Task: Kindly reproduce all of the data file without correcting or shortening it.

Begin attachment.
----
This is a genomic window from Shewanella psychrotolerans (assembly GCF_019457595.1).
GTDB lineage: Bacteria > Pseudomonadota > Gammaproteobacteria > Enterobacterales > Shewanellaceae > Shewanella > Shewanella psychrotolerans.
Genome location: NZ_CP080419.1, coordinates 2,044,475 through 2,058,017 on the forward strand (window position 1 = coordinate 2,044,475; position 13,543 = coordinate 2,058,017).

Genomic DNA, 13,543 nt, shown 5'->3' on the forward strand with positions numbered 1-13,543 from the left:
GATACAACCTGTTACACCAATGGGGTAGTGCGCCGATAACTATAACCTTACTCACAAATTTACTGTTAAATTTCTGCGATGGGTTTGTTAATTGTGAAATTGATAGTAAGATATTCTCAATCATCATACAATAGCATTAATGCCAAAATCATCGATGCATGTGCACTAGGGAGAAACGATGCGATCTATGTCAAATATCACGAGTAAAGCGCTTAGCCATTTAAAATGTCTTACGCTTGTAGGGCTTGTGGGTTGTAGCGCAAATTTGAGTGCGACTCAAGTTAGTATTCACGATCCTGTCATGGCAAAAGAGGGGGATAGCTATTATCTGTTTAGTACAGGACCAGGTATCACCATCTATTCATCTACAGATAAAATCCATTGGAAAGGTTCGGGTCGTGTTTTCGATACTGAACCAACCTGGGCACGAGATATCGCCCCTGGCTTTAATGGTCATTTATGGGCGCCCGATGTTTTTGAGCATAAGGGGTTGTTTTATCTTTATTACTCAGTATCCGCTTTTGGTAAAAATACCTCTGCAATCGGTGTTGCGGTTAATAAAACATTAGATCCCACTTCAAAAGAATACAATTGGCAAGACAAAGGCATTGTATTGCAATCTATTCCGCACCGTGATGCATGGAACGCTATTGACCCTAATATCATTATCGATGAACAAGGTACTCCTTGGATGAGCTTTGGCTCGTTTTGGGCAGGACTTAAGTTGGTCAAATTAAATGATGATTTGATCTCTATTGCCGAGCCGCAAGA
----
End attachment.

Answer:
This is a genomic window from Shewanella psychrotolerans (assembly GCF_019457595.1).
GTDB lineage: Bacteria > Pseudomonadota > Gammaproteobacteria > Enterobacterales > Shewanellaceae > Shewanella > Shewanella psychrotolerans.
Genome location: NZ_CP080419.1, coordinates 2,044,475 through 2,058,017 on the forward strand (window position 1 = coordinate 2,044,475; position 13,543 = coordinate 2,058,017).

Genomic DNA, 13,543 nt, shown 5'->3' on the forward strand with positions numbered 1-13,543 from the left:
GATACAACCTGTTACACCAATGGGGTAGTGCGCCGATAACTATAACCTTACTCACAAATTTACTGTTAAATTTCTGCGATGGGTTTGTTAATTGTGAAATTGATAGTAAGATATTCTCAATCATCATACAATAGCATTAATGCCAAAATCATCGATGCATGTGCACTAGGGAGAAACGATGCGATCTATGTCAAATATCACGAGTAAAGCGCTTAGCCATTTAAAATGTCTTACGCTTGTAGGGCTTGTGGGTTGTAGCGCAAATTTGAGTGCGACTCAAGTTAGTATTCACGATCCTGTCATGGCAAAAGAGGGGGATAGCTATTATCTGTTTAGTACAGGACCAGGTATCACCATCTATTCATCTACAGATAAAATCCATTGGAAAGGTTCGGGTCGTGTTTTCGATACTGAACCAACCTGGGCACGAGATATCGCCCCTGGCTTTAATGGTCATTTATGGGCGCCCGATGTTTTTGAGCATAAGGGGTTGTTTTATCTTTATTACTCAGTATCCGCTTTTGGTAAAAATACCTCTGCAATCGGTGTTGCGGTTAATAAAACATTAGATCCCACTTCAAAAGAATACAATTGGCAAGACAAAGGCATTGTATTGCAATCTATTCCGCACCGTGATGCATGGAACGCTATTGACCCTAATATCATTATCGATGAACAAGGTACTCCTTGGATGAGCTTTGGCTCGTTTTGGGCAGGACTTAAGTTGGTCAAATTAAATGATGATTTGATCTCTATTGCCGAGCCGCAAGA